Results-Oriented Government:

Shaping the Government to Meet 21st Century Challenges

GAO-03-1168T: Published: Sep 17, 2003. Publicly Released: Sep 17, 2003.

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Patricia A. Dalton
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GAO has sought to assist the Congress and the executive branch in considering the actions needed to support the transition to a more high-performing, results-oriented, and accountable federal government. GAO provided perspectives on the federal government's overall structure and the need for reorganization to improve performance.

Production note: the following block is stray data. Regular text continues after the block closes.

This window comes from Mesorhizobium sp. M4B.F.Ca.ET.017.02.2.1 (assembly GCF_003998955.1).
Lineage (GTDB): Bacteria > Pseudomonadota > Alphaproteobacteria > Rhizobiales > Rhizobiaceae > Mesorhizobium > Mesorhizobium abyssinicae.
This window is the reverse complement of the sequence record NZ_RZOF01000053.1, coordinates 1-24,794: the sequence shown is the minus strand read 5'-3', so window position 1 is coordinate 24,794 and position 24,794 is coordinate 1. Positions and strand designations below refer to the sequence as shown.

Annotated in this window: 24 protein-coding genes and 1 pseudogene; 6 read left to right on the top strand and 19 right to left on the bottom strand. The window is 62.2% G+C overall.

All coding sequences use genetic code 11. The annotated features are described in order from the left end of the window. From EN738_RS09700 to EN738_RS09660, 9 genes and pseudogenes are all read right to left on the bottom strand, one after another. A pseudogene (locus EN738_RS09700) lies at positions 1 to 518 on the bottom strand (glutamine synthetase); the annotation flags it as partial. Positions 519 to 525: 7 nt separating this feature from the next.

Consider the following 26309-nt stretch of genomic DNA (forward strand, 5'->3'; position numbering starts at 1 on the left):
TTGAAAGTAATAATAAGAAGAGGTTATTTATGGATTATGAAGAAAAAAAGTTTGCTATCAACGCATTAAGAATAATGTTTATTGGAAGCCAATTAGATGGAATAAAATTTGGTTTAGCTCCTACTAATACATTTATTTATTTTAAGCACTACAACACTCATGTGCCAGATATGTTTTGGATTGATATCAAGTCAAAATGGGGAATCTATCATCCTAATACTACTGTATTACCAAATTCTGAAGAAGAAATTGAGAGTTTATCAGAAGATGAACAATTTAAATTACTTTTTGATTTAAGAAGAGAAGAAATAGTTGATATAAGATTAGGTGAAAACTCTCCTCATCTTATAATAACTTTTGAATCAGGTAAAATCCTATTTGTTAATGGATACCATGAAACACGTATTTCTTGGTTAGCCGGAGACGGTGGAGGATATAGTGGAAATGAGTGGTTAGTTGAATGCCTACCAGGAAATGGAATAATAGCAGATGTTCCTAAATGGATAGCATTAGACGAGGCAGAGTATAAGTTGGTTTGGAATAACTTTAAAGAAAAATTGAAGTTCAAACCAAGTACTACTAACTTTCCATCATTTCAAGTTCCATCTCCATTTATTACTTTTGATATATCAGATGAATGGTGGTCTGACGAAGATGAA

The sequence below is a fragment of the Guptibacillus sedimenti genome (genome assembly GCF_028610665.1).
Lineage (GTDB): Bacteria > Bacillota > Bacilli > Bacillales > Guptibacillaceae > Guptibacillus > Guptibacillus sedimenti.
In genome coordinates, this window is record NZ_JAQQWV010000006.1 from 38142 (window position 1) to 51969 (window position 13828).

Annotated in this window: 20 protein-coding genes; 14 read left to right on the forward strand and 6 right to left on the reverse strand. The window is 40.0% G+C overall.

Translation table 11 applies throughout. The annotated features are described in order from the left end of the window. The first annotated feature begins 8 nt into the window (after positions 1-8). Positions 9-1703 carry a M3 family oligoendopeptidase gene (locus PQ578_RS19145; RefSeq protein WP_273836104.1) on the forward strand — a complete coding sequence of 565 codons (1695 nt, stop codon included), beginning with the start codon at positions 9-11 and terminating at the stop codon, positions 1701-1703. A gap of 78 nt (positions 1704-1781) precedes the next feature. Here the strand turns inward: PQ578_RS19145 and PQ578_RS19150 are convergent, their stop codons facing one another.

Through normal evolution and inertia over the years, the United States now has a government that is weighed down by organizations with significant performance and management problems as well as duplicative and overlapping missions and functions. This situation is exacerbated by ways of doing business that, in some cases, are better suited for the beginning of the 20th century than the 21st century. Given the changed circumstances and stark fiscal realities, the nation simply cannot afford unnecessary, redundant, or inefficient organizations, programs, or operations. Periodic reexamination and reevaluation of federal agencies' activities have never been more important than they are today. The federal government must address and adapt to major trends in the nation and around the world. At the same time, our nation faces serious, long-term fiscal challenges. Fundamental reexamination of federal agencies' roles, functions, and structure is never easy. Reorganizing government can be an immensely complex and politically charged activity. Those who would reorganize government must make their rationale clear and build a consensus for change if proposed reorganizations are to succeed. All key players must be involved in the process--the Congress, the President, affected executive branch agencies, their employees and unions, and other interested parties, including the public. Regardless of the number and nature of federal entities, the government's goal should be to create high-performing organizations. The federal government needs to look not only at what business it is in, but how it does business. Practices that were good 50 years ago may not make sense today. Old, outdated practices and systems result in inefficiency and waste of resources that the nation cannot afford. Management reform will be vitally important to agencies in transforming their cultures to address the changing role of the government in the 21st century. Strategic human capital management should be a centerpiece of any serious change management initiative or any effort to transform the cultures of government agencies. It is a vital element to the success of any government restructuring efforts, whether within an existing agency or across current agency boundaries. People are an agency's most important organizational asset. An organization's people define its character, affect its capacity to perform, and represent the knowledge base of the organization.

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